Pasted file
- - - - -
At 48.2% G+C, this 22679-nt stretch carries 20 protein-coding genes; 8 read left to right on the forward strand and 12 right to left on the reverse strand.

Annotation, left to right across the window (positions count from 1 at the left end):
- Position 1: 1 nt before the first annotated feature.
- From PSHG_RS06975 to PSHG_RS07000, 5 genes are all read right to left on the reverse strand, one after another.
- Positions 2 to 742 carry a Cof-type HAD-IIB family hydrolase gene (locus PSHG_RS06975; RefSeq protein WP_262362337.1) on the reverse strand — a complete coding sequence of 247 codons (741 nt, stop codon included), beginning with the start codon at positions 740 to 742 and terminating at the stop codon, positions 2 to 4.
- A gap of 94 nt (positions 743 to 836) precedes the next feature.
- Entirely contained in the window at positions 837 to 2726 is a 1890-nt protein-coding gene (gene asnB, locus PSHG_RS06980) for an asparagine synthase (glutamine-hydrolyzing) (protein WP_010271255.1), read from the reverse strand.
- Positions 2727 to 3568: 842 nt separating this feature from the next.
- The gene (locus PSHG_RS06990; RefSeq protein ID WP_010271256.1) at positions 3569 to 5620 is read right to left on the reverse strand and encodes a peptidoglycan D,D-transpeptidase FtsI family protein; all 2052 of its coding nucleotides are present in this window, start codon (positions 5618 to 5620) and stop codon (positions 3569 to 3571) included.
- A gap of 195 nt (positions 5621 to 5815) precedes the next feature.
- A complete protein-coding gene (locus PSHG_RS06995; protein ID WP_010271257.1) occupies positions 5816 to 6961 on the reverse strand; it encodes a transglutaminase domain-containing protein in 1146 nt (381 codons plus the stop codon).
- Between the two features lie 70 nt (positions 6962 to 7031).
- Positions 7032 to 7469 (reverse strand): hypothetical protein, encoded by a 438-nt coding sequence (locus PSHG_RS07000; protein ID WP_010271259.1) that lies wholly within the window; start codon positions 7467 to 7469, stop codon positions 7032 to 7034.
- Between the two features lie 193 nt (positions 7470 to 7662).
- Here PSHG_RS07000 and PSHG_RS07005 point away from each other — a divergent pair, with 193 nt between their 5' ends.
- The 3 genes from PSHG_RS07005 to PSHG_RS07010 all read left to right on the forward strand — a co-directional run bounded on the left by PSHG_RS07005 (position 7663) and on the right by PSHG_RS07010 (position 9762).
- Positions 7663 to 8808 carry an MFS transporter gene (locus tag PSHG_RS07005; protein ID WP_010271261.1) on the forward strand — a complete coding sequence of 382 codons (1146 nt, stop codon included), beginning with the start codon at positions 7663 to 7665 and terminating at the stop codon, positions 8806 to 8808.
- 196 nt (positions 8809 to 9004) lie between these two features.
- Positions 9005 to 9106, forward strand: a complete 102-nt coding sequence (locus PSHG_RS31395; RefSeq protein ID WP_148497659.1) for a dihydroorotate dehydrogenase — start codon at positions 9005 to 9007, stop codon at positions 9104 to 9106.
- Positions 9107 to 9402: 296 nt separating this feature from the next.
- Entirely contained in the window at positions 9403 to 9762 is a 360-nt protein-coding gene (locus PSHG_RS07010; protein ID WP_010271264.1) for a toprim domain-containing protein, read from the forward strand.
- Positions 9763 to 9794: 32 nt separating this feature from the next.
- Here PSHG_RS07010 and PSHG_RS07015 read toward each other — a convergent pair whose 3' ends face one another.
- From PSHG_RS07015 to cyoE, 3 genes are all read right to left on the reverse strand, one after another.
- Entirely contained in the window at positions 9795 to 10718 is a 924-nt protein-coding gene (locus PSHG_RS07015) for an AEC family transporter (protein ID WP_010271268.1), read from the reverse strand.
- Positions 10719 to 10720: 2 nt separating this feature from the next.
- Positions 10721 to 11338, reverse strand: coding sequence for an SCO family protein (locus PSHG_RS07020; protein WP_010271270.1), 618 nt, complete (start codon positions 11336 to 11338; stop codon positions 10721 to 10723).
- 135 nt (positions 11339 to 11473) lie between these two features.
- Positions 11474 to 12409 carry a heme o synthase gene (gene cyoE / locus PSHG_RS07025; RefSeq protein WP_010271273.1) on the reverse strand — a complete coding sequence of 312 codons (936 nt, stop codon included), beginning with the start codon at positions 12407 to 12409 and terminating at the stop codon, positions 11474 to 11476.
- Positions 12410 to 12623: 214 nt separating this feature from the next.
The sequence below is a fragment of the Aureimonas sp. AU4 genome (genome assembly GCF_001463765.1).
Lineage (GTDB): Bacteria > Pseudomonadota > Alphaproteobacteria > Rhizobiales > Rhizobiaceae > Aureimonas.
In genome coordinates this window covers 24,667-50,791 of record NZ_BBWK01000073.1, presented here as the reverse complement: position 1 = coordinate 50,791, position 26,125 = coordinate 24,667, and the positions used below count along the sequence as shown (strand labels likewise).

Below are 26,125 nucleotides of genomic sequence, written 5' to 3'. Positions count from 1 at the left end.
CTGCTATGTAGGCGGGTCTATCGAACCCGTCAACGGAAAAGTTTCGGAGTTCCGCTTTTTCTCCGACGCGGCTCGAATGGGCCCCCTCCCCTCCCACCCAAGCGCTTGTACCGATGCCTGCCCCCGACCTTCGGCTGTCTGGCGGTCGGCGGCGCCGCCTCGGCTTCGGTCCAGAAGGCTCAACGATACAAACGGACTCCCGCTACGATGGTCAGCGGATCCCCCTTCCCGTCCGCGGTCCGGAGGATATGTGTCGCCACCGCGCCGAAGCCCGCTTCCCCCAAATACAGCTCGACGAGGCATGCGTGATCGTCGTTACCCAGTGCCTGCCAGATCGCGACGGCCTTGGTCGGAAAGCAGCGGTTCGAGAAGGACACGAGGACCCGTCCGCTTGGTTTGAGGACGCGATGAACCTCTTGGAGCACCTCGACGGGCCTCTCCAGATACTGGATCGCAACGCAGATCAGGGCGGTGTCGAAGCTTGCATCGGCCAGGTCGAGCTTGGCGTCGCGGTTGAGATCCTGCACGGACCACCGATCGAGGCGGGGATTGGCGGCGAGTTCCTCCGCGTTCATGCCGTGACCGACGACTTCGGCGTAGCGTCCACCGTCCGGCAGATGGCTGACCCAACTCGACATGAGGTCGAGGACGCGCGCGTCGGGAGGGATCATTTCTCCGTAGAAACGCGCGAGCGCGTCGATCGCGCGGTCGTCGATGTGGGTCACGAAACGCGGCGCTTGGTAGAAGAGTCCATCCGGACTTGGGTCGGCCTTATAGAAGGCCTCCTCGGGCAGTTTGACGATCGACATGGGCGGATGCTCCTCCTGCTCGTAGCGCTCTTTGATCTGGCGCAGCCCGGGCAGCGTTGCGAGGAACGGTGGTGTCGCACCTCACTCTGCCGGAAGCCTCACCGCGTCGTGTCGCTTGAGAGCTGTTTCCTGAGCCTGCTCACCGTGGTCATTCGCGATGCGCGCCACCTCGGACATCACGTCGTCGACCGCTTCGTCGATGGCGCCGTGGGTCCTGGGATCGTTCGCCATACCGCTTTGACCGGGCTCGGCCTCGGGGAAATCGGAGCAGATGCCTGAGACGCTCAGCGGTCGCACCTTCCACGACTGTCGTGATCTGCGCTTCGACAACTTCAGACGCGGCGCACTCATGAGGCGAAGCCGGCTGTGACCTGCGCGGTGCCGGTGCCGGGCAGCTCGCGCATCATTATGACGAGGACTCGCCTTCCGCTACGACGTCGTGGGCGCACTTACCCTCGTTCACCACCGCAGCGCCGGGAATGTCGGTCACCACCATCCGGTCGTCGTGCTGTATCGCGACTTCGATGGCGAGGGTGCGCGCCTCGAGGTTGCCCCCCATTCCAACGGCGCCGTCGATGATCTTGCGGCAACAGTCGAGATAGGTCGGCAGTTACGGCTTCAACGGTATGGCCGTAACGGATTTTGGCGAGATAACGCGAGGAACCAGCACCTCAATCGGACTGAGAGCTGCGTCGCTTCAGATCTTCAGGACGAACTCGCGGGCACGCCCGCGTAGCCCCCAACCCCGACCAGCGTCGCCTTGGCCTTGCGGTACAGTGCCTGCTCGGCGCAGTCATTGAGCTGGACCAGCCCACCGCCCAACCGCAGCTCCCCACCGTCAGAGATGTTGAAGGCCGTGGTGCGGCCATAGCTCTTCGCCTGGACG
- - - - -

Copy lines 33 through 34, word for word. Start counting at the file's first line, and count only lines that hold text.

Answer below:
In genome coordinates this window covers 24,667-50,791 of record NZ_BBWK01000073.1, presented here as the reverse complement: position 1 = coordinate 50,791, position 26,125 = coordinate 24,667, and the positions used below count along the sequence as shown (strand labels likewise).

Below are 26,125 nucleotides of genomic sequence, written 5' to 3'. Positions count from 1 at the left end.